Slide three is the three questions used to ensure the employee gets clear goals and the outcomes expected. If the employee can answer these questions both they and their manager are aligned. The employee has clarity as does the manager as to the level of understanding and capabilities of their employee. The manager has insight as to where the employee is and can contribute /support the employee’s success. This is a real-time saver with a huge payback. Not only does the initial kickoff have clarity the foundation is laid for ongoing discussions.

Slide four is the measurement model. It’s a sliding scale as to where the employee is in their ability to perform their job as defined in the job description. The theory is for the organization to attain optimal results responsibilities not achieved by the employee must be performed by the manager. Realistically much of the result goes unrealized as the manager can’t completely do the employee’s job, although they try. This tools measures both the employee and the managers ability to performance , as well as, facilitating a reconciliation back to the job definition.

The goal here is to continually grow the employee’s ability and confidence to perform their job or complete the project and provide insight as to the effectiveness / abilities of the manager. When I find a struggling employee I then look at the manager and if they are ineffective then their manager and so on. In short, the buck stops at level where the issue is owned and acted on.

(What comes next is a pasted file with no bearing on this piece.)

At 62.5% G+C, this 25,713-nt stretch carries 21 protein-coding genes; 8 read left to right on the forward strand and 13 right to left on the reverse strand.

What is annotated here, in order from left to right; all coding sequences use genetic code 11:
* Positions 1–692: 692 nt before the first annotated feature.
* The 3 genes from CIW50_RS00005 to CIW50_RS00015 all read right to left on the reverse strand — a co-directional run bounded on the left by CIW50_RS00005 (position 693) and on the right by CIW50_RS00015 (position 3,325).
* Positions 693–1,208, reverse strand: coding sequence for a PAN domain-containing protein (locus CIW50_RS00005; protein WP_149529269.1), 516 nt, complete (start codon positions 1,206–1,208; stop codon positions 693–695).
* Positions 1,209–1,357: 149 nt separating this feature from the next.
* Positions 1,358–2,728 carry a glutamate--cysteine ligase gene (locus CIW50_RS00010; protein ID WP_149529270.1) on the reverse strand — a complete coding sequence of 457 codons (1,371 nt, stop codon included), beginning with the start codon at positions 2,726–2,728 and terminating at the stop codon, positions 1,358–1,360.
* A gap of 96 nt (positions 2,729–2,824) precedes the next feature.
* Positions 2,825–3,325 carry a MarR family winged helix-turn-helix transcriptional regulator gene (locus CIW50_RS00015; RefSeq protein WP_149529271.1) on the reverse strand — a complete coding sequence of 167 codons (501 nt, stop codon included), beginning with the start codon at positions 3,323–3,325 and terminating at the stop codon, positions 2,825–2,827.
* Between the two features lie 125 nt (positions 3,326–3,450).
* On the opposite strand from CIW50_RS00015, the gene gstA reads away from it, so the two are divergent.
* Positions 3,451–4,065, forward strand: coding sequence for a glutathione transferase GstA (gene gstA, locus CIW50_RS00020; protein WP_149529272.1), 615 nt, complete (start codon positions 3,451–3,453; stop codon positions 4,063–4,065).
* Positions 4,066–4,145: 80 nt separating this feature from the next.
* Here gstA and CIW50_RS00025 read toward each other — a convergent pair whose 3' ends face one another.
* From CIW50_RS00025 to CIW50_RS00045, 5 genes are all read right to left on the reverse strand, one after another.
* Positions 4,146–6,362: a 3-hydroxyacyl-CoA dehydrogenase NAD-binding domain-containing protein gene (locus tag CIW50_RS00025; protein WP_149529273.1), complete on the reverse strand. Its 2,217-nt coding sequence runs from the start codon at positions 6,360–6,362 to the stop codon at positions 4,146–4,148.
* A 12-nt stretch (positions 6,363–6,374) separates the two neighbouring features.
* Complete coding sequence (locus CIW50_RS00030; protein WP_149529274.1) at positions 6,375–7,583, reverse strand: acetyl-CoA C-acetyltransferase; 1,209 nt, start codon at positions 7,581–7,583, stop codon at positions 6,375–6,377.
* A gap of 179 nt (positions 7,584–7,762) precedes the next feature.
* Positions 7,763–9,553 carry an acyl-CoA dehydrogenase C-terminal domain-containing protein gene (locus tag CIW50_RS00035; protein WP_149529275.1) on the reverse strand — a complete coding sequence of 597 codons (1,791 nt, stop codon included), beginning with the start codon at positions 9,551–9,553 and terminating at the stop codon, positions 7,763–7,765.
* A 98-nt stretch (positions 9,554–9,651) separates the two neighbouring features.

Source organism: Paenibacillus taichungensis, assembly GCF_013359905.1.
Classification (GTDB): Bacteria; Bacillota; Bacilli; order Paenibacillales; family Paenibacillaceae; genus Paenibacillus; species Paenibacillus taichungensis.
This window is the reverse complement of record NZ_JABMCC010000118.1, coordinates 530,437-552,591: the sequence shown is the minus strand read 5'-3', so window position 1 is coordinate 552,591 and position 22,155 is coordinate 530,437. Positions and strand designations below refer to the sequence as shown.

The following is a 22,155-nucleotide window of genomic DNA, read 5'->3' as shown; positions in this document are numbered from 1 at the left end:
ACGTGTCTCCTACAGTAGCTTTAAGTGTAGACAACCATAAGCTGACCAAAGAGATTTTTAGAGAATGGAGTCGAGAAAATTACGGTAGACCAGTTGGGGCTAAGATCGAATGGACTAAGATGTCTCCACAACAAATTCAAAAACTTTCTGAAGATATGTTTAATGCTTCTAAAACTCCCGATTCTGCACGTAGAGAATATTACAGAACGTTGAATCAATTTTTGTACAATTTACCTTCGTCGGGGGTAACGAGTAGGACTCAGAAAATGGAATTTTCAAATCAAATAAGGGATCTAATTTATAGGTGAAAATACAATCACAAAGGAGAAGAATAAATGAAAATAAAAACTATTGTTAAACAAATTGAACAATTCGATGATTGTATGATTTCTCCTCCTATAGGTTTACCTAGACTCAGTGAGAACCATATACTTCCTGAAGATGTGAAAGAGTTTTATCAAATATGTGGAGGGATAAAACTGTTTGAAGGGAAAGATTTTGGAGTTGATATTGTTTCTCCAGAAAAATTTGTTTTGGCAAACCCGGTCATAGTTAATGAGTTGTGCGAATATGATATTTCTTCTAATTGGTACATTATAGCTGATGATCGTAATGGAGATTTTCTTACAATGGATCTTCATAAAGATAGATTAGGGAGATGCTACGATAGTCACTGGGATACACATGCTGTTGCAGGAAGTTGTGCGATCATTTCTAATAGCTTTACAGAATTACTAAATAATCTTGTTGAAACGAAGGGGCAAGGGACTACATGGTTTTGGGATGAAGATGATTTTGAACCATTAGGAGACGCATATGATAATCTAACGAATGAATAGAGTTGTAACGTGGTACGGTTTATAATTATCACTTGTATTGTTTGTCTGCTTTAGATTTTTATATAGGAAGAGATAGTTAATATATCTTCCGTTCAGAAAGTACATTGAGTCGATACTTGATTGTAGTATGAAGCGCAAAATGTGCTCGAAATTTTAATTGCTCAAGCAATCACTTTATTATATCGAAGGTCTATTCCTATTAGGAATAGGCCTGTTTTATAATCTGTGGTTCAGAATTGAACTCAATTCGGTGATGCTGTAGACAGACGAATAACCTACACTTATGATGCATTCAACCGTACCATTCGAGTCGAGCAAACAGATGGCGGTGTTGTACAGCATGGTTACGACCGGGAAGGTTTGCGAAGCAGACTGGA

Finally what is the so what why should you care. The benefits list is long and meaningful. Everything from higher employee engagement, lower costs, higher profits, happier customers to reduced turn over and so much more. What we are talking about is high quality bi-directional conversation around how the resources of business work together to achieve the best possible outcome. As Stephen Covey states, “Most people do not listen with the intent to understand; they listen with the intent to reply.” Clearly so much is sacrificed through ineffective communications, We have so much to gain by ensuring clarity and understanding!

What Makes Your Strategy Real

your strategic plan is comprised of two components. Part one is the vision which must be fully defined and vetted and part two is the requirement that the vision is supported by a realistic deployment / execution plan that is carefully managed. Vision without execution is a hallucination.

 

As a veteran Strategic Planner with 25+ years of progressive experience I have experienced first hand the keys to making your strategic initiatives real and achievable. Conversely, I have witnessed the common traps which many strategies fall victim to. The following image is a one page do’s and don’ts that will provide you a few top-level guidelines to which you may choose to use to evaluate you strategy’s realism.

Remember the your strategic plan is composed of two components. Part one is the vision which must be fully defined and vetted and part two is the requirement that the vision is supported by a realistic deployment / execution plan that is carefully managed. Vision without execution is a hallucination.

It is important to note a strategy is not just a great vision of a much desired future state, it’s that future state validated and driven down into to realist executable details and controls. Effective strategy is driven by passion and realized through alignment of focused resources committed to a structured and managed execution plan. Most strategies fail because they lack the way to make them real.